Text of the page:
First, a note about Edmund Chandler and his family. The opinion of the great Mayflower researcher, George Ernest Bowman, was that there were many serious errors written about Edmund Chandler and his descendants. According to Eugene Aubrey Stratton, former Historian General of the General Society of Mayflower Descendants, Bowman was able to correct some of the mistakes. Unfortunately, there are many old books still around that, though sincere efforts by their authors, are riddled with errors that have been perpetuated on the Internet. See Myths, Mix-ups and Questions. We have tried to provide the most reliable information that we could find; however, if we made errors, let us know!
The origins of Edmund (also spelled Edmond) Chandler are still a mystery (see Where did Edmund Chandler Originate from?). We think that he was probably born in the 1580s or no later than 1592, as he had to have been an adult when he was admitted to citizenship of Leiden, Holland in 1613. Another clue to his age was the “Able to Bear Arms” list for Duxbury in 1643. All able-bodied males between 16 and 60 were required to be on the list and Edmund was not, which would probably indicate that he was aged 60 or older in 1643 or not able-bodied. There was also a “Nathanell Chaundor” on that “Able to Bear Arms” list, but nothing more is known of him. Was he a relative of Edmund? What happened to him? We don’t know, as that is the only mention of him in the records.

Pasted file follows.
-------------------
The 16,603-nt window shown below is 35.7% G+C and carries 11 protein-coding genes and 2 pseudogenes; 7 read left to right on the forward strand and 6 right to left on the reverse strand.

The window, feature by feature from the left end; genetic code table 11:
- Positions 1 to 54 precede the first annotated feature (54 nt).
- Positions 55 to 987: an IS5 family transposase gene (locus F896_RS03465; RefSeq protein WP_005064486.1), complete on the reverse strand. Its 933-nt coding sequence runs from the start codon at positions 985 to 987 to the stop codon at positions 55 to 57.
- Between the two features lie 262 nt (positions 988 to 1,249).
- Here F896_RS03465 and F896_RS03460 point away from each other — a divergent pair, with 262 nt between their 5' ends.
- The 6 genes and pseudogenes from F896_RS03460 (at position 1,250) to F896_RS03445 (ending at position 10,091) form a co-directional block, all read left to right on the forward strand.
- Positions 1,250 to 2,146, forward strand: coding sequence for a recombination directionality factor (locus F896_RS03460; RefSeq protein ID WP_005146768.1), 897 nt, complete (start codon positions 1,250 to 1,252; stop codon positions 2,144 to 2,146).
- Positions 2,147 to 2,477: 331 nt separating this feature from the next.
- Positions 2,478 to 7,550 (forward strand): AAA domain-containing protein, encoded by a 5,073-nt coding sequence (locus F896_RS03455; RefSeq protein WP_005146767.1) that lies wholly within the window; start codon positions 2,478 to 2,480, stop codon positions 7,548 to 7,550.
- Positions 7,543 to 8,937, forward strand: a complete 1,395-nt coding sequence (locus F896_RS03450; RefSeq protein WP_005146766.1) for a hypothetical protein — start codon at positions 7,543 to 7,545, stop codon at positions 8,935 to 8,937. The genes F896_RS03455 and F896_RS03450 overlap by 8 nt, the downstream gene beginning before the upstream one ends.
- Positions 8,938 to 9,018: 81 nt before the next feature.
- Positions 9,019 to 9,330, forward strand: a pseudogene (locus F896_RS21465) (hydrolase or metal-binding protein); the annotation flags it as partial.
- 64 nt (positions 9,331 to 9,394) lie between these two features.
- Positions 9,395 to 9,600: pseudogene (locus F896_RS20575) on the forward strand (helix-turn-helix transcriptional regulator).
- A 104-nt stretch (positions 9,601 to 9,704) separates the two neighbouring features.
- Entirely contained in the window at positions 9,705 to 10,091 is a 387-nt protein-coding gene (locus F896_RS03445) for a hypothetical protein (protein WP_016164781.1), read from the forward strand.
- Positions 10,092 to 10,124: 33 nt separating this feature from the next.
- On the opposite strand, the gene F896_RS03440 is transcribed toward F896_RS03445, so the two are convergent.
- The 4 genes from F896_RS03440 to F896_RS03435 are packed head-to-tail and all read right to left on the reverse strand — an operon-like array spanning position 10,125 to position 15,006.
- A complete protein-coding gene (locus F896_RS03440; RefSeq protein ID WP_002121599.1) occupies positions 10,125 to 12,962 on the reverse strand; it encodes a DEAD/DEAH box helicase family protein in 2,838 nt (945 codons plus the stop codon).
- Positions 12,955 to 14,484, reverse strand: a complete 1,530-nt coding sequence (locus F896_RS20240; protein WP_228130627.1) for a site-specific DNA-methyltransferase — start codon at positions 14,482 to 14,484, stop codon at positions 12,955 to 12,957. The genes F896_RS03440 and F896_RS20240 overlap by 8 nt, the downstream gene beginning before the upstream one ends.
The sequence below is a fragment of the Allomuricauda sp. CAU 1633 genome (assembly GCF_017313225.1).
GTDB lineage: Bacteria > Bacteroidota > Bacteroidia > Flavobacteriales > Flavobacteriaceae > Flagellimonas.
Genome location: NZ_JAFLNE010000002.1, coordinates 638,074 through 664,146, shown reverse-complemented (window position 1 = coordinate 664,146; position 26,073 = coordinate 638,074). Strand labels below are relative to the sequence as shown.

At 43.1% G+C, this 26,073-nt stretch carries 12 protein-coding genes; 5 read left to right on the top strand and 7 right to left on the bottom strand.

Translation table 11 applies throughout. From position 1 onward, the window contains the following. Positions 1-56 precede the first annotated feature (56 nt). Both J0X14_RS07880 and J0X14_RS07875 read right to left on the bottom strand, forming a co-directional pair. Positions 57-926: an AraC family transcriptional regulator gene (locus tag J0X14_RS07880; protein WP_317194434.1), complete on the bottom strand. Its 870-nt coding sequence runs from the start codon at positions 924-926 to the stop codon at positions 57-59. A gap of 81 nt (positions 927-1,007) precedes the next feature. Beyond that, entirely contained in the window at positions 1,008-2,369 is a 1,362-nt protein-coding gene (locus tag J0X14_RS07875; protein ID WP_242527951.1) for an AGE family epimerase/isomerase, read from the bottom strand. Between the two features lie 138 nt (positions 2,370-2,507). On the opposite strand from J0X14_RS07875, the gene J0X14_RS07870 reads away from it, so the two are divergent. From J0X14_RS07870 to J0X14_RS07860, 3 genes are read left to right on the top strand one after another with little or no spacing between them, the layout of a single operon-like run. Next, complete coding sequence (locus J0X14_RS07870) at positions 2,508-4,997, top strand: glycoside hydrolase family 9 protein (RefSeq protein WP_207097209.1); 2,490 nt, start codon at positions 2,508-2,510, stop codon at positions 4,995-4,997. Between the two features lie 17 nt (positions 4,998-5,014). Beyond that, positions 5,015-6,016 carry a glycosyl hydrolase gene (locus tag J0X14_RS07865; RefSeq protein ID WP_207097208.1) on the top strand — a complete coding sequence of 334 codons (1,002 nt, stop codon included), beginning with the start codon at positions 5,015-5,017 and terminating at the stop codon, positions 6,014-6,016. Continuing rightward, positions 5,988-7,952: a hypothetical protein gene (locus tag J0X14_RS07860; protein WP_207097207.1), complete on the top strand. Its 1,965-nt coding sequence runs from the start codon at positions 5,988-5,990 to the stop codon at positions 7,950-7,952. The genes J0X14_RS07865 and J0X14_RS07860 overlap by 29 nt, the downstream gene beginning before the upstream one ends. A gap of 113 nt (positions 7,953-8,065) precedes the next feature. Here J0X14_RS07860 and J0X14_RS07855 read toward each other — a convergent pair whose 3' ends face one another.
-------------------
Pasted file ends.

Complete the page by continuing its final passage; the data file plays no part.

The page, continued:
Documents still surface from time to time that may shed light on Edmund’s origins and life. We hope future DNA studies of his male direct line descendants may eventually lead to his origins in England. Chandler is an occupational name, so there is probably no one place or person from which all Chandlers originate. As Chandler is a common name in Wiltshire and Hampshire perhaps his origins will be found there. Other possibilities are Essex and Berkshire.
We do not know the names of Edmund’s wives. We know that he had at least two marriages. He did not marry Elizabeth Alden. His grandson married an Elizabeth Alden. See Myths, Mix-ups and Questions or go directly to Edmund Chandler and Elizabeth Alden.